5 GROUP 2 REACTIONS
5.1 React with Water
5.1.1 metal + water --> metal hydroxide + hydrogen
5.1.2 more reactive as you go down the group
5.2 Oxides
5.2.1 metal oxide + water --> metal hyrdroxide
5.2.1.1 Alkaline solution is formed
5.2.2 metal oxide + acid --> salt + water
5.3 Hydroxides
5.3.1 metal hydroxide + acid --> salt + water
5.3.1.1 solutions produced are alkaline
5.3.2 More soluble as you go down the group
5.4 Carbonates
5.4.1 Less soluble as you go down the group
5.4.2 metal carbonate --> metal oxide + carbon dioxide
5.4.2.1 thermal decomposition occurs
5.4.2.1.1 Thermal stability increases down the group
6 MASS SPECTROMETER
6.1 Mass spectrometry is an analytical chemistry technique that helps identify the amount and type of chemicals present in a sample by measuring the mass-to-charge ratio and abundance of gas-phase ions
6.2 Sample inlet ~ gases or liquids are simply injected but solids are heated to vaporise them.
6.2.1 Ionisation area ~ a heated filament produces high-energy electrons. These electrons bombard any atoms or molecules in the sample and knock electrons out. Cations are formed.
6.2.1.1 Acceleration area ~ an electric field is used to accelerate any ions so that they all have the same kinetic energy.
6.2.1.1.1 Drift region ~ there is a vacuum here so that ions do not collide with air molecules which would change the direction of their flight path. Since kinetic energy = mass*velocity^2 and all ions have the same kinetic energy , heavier ions more through this region more slowly.
6.2.1.1.1.1 Ion detector ~ light ions reach the detector before the heavier ones. A computer system converts the informations into a mass spectrum. Only positive ions are detected after fragmentation
6.3 The mass spectrum for a compound can be much more complex than the mass spectrum on an element.
6.3.1 The ion with the greatest mass corresponds to the molecular mass; this is called the MOLECULAR ION and corresponds to the parent molecule minus an electron.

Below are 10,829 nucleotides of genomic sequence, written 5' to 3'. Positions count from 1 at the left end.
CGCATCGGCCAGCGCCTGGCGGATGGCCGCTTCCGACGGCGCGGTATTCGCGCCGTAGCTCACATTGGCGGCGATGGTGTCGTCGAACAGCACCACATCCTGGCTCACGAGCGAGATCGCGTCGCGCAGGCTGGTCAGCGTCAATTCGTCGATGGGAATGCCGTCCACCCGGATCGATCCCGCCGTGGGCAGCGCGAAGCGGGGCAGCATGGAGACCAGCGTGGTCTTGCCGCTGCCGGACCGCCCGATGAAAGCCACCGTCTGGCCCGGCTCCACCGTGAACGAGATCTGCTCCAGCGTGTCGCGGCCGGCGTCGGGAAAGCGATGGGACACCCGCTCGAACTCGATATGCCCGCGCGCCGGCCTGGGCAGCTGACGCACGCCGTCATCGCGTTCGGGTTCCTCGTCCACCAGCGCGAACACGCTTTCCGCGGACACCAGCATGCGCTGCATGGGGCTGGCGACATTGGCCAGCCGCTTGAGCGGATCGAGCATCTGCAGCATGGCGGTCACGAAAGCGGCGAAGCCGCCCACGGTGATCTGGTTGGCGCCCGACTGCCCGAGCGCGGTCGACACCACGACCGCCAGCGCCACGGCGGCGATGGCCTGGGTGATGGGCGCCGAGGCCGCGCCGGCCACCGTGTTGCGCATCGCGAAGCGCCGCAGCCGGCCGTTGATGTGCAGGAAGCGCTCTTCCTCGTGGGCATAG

6.3.1.1 The BASE PEAK is the most intense peak; there are many peaks because fragments are formed in the ionisation chamber.
6.3.1.2 The MOLECULAR ION breaks down into fragments; if the fragment has a positive charge then it will be accelerated by the electrical field and detected later.
6.4 % relative isotopic abundance = (relative abundance/total relative abundance)*100%
7 Number of moles = number of particles you have/number of particles in a mole
7.1 Avogadro's constant == 6.02 x10^23
8 THE PERIODIC TABLE
8.1 Periodic Trends
8.1.1 For the metals; melting and boiling points increase across the period because the metal-metal bonds get stronger as there are more delocalised electrons and decreasing radius; higher charge density.
8.1.2 The elements with giant covalent structures have strong covalent bonds linking all their atoms together. A lot of energy is needed to break these bonds .
8.1.3 Simple molecular substances; their melting and boiling points depend on the strength of the intermolecular forces. The stronger the intermolecular forces, the higher the melting and boiling point.
8.1.4 More atoms in a molecule mean stronger intermolecular forces. e.g. in period 3 sulfur is the biggest molecule so its got higher melting/boiling points than chlorine.
8.1.5 The noble gases have the lowest melting/boiling points because they exist as individual atoms resulting in very weak intermolecular forces.
8.2 The modern periodic table is arranged according to atomic number(proton number)
8.3 In the 1800s, they ordered the periodic table by relative atomic mass.
8.3.1 John Newlands discovered the law of octaves as there were similar elements appearing at regular intervals.
8.3.1.1 However the pattern broke down in the third row
8.3.2 Mendeleev produced a better table, ordered by by atomic mass but he left gaps so the elements with similar chemical properties were together.
8.3.2.1 He made predictions about the undiscovered elements, which later on turned out to be correct